Hurricane Harvey destroyed the Aransas County Courthouse and the Rockport Center for the Arts (RCA), and heavily damaged Rockport City Hall.

But there is a silver lining.

The storm made possible many things that would not have been possible, at least for a number of years.

One of the gifts of that storm is we now have the opportunity to rebuild the courthouse and city hall in a central location in downtown Rockport, with funds we never would have had access to without the storm.

I say we, because this all belongs to the taxpayers. It’s not the judge’s or the commissioners’, or the mayor’s or the council members’ – it’s ours.

Aransas County and City of Rockport elected officials have the opportunity, and duty to taxpayers, to make the Downtown Anchor Project (DAP) a shining example of what can be accomplished when a gift is received. That gift has come in the form of money, cheap financing for any shortfalls in funding, and timeline compressions.

This is the perfect opportunity to show Aransas County residents, as well as other communities how working together, in harmony, can produce a much bigger asset than when flying solo.

Prior to Harvey the county had accumulated the land for a future courthouse, but didn’t have the funds on hand to build it. In reality, it was still a dream.

The need for a new city hall had been discussed, as well, but there had been no official action working in that direction.

Prior to Harvey, I opined in this space, about how important the decisions would be regarding what was built on the old HEB property and on the Harborfront property.

The county had its property, and the RCA had just recently purchased its property downtown.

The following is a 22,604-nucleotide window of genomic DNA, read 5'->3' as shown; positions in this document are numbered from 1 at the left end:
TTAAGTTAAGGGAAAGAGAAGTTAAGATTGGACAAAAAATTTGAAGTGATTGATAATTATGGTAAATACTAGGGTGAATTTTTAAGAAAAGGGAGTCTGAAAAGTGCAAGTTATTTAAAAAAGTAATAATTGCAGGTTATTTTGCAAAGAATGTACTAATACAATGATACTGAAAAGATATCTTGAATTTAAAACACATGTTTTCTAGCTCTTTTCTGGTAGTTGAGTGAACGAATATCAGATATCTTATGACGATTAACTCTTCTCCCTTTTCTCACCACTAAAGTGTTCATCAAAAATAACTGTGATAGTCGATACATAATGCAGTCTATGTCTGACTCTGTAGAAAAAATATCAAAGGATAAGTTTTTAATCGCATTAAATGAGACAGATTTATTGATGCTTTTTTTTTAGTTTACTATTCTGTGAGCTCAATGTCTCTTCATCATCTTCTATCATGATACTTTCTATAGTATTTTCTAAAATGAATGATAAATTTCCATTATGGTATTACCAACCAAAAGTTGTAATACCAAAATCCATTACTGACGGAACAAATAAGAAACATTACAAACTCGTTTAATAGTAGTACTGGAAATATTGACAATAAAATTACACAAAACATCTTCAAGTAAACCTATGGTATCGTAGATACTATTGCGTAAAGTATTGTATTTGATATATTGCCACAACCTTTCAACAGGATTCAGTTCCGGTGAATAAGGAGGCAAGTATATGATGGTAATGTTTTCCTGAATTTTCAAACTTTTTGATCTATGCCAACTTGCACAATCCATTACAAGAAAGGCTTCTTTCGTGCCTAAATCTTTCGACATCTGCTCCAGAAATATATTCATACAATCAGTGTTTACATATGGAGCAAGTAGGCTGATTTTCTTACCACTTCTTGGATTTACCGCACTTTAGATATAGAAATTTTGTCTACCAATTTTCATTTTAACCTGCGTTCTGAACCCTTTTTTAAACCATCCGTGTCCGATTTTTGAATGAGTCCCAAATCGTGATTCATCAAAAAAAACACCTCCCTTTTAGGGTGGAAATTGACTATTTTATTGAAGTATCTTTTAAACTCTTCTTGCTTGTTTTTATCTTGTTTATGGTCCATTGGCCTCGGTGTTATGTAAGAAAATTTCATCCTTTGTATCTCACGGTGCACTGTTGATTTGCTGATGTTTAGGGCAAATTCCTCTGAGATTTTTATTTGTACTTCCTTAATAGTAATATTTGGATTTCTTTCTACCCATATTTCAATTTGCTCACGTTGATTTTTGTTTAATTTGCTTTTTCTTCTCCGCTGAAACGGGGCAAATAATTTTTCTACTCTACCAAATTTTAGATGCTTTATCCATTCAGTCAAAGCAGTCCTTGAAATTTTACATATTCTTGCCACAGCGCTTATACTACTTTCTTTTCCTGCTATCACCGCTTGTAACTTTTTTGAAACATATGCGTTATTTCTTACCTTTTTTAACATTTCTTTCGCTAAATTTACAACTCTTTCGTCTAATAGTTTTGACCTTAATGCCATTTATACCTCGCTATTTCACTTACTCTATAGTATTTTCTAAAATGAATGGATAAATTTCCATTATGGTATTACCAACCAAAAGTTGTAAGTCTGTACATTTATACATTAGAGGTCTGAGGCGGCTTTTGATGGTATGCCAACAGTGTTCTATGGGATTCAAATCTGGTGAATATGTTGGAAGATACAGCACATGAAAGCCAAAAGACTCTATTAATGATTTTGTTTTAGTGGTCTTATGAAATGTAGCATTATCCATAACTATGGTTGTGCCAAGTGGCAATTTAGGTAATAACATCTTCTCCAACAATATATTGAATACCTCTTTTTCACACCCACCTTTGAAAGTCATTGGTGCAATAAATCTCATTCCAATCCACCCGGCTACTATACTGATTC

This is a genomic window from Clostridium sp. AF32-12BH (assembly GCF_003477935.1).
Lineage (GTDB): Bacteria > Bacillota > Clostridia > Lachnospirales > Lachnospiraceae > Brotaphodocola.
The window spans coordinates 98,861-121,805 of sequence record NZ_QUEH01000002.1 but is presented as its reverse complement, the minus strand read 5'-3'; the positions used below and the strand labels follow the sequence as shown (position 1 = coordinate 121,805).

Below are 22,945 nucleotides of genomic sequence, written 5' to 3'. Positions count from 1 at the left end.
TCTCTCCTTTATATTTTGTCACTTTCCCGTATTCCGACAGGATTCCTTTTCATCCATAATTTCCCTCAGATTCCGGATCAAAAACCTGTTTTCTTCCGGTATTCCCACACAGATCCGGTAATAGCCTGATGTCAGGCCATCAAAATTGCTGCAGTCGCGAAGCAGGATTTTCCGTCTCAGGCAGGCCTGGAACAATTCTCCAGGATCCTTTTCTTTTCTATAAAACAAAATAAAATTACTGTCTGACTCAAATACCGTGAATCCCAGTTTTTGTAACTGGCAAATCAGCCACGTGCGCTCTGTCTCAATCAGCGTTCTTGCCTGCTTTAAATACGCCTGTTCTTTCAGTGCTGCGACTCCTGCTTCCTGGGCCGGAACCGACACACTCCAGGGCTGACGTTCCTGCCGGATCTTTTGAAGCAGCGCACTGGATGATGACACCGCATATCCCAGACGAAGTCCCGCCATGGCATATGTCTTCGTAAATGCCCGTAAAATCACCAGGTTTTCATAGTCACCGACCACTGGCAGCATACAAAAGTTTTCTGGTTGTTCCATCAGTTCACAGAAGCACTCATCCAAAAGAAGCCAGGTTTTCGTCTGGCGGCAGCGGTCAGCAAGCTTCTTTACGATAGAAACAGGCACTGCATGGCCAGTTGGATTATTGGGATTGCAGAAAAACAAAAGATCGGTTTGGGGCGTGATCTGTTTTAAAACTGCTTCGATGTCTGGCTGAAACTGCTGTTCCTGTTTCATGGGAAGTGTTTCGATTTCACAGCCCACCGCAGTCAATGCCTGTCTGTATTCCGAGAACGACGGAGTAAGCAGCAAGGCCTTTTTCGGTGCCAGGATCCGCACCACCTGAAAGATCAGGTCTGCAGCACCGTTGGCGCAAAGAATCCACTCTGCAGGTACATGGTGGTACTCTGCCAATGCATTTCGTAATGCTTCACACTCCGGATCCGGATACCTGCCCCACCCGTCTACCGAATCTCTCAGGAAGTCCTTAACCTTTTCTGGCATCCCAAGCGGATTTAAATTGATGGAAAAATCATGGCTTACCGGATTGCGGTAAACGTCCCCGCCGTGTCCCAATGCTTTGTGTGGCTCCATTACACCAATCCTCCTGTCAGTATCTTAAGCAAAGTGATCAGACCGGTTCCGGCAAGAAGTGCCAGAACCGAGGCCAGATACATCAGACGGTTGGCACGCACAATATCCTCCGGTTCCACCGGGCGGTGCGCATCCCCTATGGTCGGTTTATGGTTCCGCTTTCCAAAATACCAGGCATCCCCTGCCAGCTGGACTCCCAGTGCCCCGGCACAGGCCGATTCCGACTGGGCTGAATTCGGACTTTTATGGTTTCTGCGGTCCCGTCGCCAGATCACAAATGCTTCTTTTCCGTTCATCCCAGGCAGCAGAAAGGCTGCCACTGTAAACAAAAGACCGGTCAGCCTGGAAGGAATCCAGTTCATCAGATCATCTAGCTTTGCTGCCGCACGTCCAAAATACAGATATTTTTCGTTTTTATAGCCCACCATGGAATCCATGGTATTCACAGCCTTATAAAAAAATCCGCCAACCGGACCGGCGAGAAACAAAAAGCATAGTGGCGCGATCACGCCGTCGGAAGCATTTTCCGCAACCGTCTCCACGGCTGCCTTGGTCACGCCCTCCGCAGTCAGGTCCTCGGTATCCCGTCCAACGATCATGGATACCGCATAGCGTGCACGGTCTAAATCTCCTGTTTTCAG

The county and RCA both had plans, and visions for the future, but not the funds.

Then Harvey hit.

The storyline changed overnight.

A huge influx of federal, state, and insurance funding sources became available, that weren’t available before Aug. 25, 2017.

Harvey fast-forwarded the county’s, city’s, RCA’s, and even the Aransas County Navigation District’s plans for its marina.

Since Harvey I’ve changed my tune. Now, it’s vitally important plans for the DAP, the new RCA campus, the old HEB property, and the Harborfront property all mesh into a cohesive vision for the betterment of everyone.

What this relatively small multi-block area eventually becomes will have a huge impact on the entire county’s future.

The Town of Fulton is a big part of this picture, as well. Its new convention center (Paw & Taws) will be Fulton’s pride and joy, and the rebuilt Fulton Pier will attract future generations, just as the old one attracted current and past generations.

Anything that is built in the future can be done right, with diligent planning, or it can be a total fiasco witnessed and endured by future generations.

Elected officials today will be judged just as past elected officials are judged on decisions made years ago regarding buildings, or any other matter affecting current Aransas County residents.

The courthouse that was destroyed was roughly 60 years old, and city hall was roughly 30 years old.

I can only assume the DAP will still be standing when my grandchildren are nearing grandparent status.